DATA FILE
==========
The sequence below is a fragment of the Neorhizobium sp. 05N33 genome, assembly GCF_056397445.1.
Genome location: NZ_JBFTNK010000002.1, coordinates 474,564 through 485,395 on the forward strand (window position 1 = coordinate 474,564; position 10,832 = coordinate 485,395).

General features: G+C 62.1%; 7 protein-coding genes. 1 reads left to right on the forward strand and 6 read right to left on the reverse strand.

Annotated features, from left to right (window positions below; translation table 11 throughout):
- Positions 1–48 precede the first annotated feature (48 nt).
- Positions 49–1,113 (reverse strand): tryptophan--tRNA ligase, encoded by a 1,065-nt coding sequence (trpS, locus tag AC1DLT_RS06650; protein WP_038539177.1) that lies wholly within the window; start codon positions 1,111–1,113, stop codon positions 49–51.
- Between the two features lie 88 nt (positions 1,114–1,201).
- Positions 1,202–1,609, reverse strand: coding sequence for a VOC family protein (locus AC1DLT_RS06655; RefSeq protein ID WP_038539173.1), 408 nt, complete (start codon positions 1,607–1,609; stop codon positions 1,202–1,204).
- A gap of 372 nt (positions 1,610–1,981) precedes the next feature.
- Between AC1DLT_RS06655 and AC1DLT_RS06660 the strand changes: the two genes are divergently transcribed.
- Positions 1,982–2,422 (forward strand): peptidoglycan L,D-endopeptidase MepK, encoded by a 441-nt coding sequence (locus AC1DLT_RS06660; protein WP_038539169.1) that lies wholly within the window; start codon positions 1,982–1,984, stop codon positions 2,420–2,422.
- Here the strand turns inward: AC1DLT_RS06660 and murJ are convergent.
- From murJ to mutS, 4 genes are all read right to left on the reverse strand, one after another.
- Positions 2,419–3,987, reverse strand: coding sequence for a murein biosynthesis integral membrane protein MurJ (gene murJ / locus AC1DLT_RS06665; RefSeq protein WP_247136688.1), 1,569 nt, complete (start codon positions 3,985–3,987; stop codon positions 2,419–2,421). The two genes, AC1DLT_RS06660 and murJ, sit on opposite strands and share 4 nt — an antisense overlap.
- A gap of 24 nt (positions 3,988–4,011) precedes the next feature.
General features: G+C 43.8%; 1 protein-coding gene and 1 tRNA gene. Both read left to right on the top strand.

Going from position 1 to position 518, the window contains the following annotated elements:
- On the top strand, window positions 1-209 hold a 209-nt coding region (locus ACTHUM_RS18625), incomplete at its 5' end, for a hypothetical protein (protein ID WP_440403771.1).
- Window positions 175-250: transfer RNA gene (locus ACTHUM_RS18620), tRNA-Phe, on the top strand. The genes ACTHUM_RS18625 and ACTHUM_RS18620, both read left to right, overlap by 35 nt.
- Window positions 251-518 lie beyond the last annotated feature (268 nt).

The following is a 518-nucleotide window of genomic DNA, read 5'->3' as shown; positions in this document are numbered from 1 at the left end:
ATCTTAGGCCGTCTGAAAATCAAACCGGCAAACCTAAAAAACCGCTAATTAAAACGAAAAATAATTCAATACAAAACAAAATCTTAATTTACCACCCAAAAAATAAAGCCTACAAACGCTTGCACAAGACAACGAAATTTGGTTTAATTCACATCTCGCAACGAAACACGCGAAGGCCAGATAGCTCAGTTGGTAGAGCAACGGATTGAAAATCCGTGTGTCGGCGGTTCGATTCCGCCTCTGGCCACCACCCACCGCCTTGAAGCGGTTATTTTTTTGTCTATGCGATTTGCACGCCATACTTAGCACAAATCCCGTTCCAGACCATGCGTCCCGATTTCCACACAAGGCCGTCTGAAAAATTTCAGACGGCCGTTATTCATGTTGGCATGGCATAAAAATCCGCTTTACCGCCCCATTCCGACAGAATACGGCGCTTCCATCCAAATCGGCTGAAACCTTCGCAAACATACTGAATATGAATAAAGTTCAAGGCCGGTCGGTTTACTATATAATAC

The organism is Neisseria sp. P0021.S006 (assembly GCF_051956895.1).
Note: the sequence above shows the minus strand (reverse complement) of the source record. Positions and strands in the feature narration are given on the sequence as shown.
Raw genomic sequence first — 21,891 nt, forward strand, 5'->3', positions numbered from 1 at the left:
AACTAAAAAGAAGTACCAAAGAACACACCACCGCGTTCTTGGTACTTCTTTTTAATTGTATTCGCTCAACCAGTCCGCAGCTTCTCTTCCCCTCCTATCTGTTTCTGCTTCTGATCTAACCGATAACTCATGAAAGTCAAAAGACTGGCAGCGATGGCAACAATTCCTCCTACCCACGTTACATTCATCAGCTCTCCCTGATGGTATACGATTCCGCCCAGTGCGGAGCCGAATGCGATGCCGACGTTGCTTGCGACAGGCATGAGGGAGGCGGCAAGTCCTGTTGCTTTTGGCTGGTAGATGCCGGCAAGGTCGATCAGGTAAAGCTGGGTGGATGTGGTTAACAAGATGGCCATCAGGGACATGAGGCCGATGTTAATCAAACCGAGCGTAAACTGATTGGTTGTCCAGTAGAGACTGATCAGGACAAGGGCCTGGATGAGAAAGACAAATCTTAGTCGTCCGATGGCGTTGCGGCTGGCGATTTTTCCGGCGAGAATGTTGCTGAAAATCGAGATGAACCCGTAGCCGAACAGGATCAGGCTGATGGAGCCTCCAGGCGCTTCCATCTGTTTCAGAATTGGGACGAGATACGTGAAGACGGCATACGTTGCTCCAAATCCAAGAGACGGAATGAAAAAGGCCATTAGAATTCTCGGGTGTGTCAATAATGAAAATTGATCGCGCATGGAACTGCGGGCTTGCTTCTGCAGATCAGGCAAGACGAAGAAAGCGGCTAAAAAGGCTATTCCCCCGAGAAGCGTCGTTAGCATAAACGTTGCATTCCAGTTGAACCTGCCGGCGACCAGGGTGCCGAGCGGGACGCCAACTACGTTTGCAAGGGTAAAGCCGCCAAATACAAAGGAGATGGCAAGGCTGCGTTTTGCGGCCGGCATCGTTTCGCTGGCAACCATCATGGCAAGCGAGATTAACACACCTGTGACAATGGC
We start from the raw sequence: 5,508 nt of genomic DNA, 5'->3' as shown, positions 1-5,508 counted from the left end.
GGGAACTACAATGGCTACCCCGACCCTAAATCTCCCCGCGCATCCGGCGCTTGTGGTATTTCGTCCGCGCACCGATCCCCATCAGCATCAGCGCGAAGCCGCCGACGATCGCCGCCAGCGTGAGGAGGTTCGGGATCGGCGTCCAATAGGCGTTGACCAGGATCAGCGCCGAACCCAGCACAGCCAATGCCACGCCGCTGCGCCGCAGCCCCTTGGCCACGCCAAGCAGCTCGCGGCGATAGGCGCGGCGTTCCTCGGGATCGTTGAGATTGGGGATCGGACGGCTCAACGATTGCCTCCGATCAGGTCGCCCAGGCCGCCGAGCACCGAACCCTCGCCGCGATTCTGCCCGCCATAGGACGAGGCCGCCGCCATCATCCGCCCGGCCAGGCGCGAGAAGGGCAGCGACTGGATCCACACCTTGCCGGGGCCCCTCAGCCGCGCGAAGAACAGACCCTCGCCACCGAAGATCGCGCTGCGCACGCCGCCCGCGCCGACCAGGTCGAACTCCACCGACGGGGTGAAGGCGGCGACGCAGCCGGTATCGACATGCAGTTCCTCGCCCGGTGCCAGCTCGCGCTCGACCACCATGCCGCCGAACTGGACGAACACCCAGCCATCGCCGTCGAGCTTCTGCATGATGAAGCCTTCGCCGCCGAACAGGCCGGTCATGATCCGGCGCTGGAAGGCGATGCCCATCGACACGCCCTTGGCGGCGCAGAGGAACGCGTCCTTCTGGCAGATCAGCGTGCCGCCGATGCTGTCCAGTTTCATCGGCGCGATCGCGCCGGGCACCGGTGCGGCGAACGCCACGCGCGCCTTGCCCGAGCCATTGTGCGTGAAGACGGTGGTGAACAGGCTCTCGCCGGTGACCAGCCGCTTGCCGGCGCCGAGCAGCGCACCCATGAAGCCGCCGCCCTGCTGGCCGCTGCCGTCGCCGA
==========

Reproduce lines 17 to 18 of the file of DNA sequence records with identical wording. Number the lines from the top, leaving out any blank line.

Going from position 1 to position 518, the window contains the following annotated elements:
- On the top strand, window positions 1-209 hold a 209-nt coding region (locus ACTHUM_RS18625), incomplete at its 5' end, for a hypothetical protein (protein ID WP_440403771.1).